The son of Saṅkalpā was known as Saṅkalpa, and from him lust was born. The sons of Vasu were known as the eight Vasus. Just hear their names from me: Droṇa, Prāṇa, Dhruva, Arka, Agni, Doṣa, Vāstu and Vibhāvasu. From Abhimati, the wife of the Vasu named Droṇa, were generated the sons named Harṣa, Śoka, Bhaya and so on."
The eight sons born of Sahadevā such as Pravara and Śruta, were exact incarnations of the eight Vasus in the heavenly planets. Vasudeva also begot eight highly qualified sons through the womb of Devakī. These included Kīrtimān, Suṣeṇa, Bhadrasena, Ṛju, Sammardana, Bhadra and Saṅkarṣaṇa, the controller and serpent incarnation. The eighth son was the Supreme Personality of Godhead Himself—Kṛṣṇa. The highly fortunate Subhadrā, the one daughter, was your grandmother."
The words sarvasya pra-bhavaḥ indicate that Kṛṣṇa is the creator of everyone, including Brahmā, Viṣṇu and Śiva. And because these three principal deities of the material world are created by the Lord, the Lord is the creator of all that exists in the material and spiritual worlds. In the Atharva Veda (Gopāla-tāpanī Upaniṣad 1.24) it is similarly said, "He who existed before the creation of Brahmā and who enlightened Brahmā with Vedic knowledge is Lord Śrī Kṛṣṇa." Similarly, the Nārāyaṇa Upaniṣad (1) states, "Then the Supreme Person, Nārāyaṇa, desired to create all living beings. Thus from Nārāyaṇa, Brahmā was born. Nārāyaṇa created all the Prajāpatis. Nārāyaṇa created Indra. Nārāyaṇa created the eight Vasus. Nārāyaṇa created the eleven Rudras. Nārāyaṇa created the twelve Ādityas." Since Nārāyaṇa is a plenary manifestation of Lord Kṛṣṇa, Nārāyaṇa and Kṛṣṇa are one and the same.
Bali Mardana: I was reading yesterday about the talks between Uddhava and Maitreya and Kṛṣṇa, and it described that previously Uddhava was one of the eight Vasus who desired to associate with the Lord.
Bali Mardana: What is exactly the position of the Vasus?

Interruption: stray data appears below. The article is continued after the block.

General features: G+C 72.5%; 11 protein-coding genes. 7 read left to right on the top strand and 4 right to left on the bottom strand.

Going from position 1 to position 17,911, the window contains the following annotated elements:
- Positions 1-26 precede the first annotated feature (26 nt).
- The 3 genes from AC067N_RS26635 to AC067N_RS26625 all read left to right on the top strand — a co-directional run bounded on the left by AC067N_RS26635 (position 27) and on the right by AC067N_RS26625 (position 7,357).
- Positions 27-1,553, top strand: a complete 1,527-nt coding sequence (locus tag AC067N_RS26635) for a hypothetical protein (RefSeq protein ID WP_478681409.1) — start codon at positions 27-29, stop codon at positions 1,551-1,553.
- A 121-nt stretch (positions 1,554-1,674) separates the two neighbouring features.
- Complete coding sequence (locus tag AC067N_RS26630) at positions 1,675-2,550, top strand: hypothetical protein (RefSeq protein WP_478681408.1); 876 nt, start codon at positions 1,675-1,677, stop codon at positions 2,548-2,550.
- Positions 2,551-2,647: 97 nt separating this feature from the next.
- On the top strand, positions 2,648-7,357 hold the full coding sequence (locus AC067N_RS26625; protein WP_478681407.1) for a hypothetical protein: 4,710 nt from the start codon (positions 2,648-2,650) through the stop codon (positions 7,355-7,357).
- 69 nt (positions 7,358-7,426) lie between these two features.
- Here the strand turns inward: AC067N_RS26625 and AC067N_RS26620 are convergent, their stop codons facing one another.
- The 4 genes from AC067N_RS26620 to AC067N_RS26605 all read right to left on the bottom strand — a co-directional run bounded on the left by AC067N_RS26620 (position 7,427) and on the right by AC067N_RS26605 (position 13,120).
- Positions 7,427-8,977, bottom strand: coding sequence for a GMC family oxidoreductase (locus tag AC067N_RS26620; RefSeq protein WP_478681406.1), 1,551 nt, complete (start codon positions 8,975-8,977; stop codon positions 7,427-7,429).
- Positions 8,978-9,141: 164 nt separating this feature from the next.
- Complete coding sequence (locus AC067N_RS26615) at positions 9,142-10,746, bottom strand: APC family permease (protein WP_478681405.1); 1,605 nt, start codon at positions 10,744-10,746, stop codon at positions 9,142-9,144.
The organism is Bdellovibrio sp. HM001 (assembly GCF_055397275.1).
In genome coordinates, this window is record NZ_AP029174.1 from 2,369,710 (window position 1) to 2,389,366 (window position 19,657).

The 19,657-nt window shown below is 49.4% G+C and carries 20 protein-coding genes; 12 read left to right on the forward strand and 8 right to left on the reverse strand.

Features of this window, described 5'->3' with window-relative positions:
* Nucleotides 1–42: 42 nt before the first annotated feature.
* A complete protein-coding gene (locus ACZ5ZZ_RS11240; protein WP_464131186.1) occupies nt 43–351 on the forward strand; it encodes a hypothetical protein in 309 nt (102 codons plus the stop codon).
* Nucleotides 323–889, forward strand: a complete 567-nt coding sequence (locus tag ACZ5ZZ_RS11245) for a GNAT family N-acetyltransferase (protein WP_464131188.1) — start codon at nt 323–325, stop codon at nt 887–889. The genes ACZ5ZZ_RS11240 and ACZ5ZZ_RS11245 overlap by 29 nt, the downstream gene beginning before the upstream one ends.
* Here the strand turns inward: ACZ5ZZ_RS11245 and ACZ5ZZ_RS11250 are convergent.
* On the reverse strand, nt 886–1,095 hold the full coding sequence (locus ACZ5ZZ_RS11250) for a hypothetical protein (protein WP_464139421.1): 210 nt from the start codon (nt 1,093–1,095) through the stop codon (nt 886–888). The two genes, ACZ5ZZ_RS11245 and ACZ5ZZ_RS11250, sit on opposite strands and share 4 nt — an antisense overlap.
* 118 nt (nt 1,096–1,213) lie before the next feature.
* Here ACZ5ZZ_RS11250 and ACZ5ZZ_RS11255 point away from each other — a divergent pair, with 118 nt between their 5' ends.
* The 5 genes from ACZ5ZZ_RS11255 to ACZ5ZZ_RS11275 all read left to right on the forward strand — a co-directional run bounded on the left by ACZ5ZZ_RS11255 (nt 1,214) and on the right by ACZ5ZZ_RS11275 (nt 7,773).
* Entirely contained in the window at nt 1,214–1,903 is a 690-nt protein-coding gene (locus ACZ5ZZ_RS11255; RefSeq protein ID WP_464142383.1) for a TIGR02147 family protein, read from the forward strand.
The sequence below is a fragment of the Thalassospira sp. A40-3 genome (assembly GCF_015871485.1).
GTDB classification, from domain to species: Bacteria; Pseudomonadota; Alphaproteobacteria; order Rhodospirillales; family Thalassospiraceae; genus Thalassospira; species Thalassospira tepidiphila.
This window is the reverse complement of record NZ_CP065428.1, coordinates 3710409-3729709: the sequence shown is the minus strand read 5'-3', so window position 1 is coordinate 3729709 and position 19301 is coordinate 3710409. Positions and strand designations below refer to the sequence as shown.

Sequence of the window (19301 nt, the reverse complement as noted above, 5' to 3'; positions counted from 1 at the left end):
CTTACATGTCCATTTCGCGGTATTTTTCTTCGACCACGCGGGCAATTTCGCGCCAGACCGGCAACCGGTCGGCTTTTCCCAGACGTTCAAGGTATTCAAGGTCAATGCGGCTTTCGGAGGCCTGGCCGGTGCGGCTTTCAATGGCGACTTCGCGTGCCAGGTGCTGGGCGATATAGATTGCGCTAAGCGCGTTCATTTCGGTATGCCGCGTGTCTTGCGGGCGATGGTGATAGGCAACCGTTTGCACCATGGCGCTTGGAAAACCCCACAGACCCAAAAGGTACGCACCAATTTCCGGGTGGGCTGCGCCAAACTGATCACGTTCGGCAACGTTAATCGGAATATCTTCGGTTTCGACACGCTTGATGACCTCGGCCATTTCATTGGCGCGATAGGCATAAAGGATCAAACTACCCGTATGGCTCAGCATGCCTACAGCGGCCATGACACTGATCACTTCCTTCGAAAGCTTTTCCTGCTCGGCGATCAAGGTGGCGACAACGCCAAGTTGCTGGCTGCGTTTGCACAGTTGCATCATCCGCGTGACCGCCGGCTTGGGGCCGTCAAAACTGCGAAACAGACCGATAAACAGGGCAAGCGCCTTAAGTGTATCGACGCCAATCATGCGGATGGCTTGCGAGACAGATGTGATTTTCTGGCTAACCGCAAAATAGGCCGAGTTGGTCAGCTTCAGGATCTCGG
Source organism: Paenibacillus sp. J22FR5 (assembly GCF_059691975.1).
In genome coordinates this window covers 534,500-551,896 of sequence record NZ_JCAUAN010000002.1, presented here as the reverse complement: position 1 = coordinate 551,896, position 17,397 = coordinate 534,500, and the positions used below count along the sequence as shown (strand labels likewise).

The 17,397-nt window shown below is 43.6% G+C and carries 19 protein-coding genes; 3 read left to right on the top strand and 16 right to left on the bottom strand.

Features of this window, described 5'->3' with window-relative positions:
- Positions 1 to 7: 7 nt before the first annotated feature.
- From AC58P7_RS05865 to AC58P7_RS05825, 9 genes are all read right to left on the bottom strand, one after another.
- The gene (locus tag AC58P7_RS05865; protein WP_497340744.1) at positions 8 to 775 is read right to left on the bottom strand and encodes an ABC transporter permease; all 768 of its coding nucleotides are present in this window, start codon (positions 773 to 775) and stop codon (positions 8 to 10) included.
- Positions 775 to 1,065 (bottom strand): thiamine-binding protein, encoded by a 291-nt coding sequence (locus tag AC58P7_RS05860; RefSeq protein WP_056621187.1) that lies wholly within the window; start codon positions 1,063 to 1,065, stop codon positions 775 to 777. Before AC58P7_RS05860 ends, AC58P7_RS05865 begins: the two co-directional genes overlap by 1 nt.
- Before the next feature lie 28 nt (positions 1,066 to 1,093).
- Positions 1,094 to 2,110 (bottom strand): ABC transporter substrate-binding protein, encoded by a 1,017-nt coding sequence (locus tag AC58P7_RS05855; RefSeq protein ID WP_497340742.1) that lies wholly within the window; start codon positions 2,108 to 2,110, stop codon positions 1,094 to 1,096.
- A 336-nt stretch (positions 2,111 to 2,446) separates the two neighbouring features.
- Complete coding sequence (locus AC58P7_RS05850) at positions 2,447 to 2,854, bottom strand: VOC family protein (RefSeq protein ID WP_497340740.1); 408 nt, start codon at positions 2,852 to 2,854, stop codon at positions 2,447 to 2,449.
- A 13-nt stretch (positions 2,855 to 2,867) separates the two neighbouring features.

Prabhupāda: Vasus, they are demigods. Before appearance of Kṛṣṇa, some of the exalted demigods were ordered to come and arrange for His arrival. So Uddhava arrived, and many others arrived. They were coming from heavenly planets.
Bali Mardana: Bhīṣmadeva was also one of the Vasus previously.
Prabhupāda: Yes. Aṣṭa-vasu.
Prabhupāda: Here is the one from whom everything emanates. So why don't you worship Him? Is there any purport?
Tamāla Kṛṣṇa: Yes. "Purport. A learned scholar who has studied the Vedas perfectly and has information from authorities like Lord Caitanya and who knows how to apply these teachings can understand that Kṛṣṇa is the origin of everything in both the material and spiritual worlds. And because he knows this perfectly, he becomes firmly fixed in the devotional service of the Supreme Lord. He can never be deviated by any amount of nonsensical commentaries or by fools. All Vedic literature agrees that Kṛṣṇa is the source of Brahmā, Śiva and all other demigods. In the Atharva Veda it is said, yo brahmāṇaṁ vidadhāti pūrvaṁ yo vai vedāṁś ca gāpayati sma kṛṣṇaḥ. 'It was Kṛṣṇa who in the beginning instructed Brahmā in Vedic knowledge and who disseminated Vedic knowledge in the past.' Then again it is said, atha puruṣo ha vai nārāyaṇo 'kāmayata prajāḥ sṛjeyety upakramya. 'Then the Supreme Personality Nārāyaṇa desired to create living entities.' Again it is said, nārāyaṇād brahmā jāyate, nārāyaṇād prajāpatiḥ prajāyate, nārāyaṇād indro jāyate, nārāyaṇād aṣṭau vasavo jāyante, nārāyaṇād ekādaśa rudrā jāyante, nārāyaṇād dvādaśādityāḥ. 'From Nārāyaṇa, Brahmā is born, and from Nārāyaṇa, the patriarchs are also born. From Nārāyaṇa, Indra is born, from Nārāyaṇa the eight Vasus are born, from Nārāyaṇa the eleven Rudras are born, from Nārāyaṇa the twelve Ādityas are born.' It is said in the same Vedas, brahmaṇyo devakī-putraḥ: 'The son of Devakī, Kṛṣṇa, is the Supreme Personality.' Then it is said, eko vai nārāyaṇa āsīn na brahmā na īśāno nāpo nāgni-samau... (break) ...dyāv-āpṛthivī na nakṣatrāṇi na sūryaḥ sa ekākī na ramate tasya dhyānāntaḥ sthasya yatra chāndogaiḥ kriyamāṇāṣṭakādi-saṁjñakā stuti-stomaḥ stomam ucyate. 'In the beginning of the creation there was only the Supreme Personality Nārāyaṇa. There was no Brahmā, no Śiva, no fire, no moon, no stars in the sky, no sun. There was only Kṛṣṇa, who creates all and enjoys all.'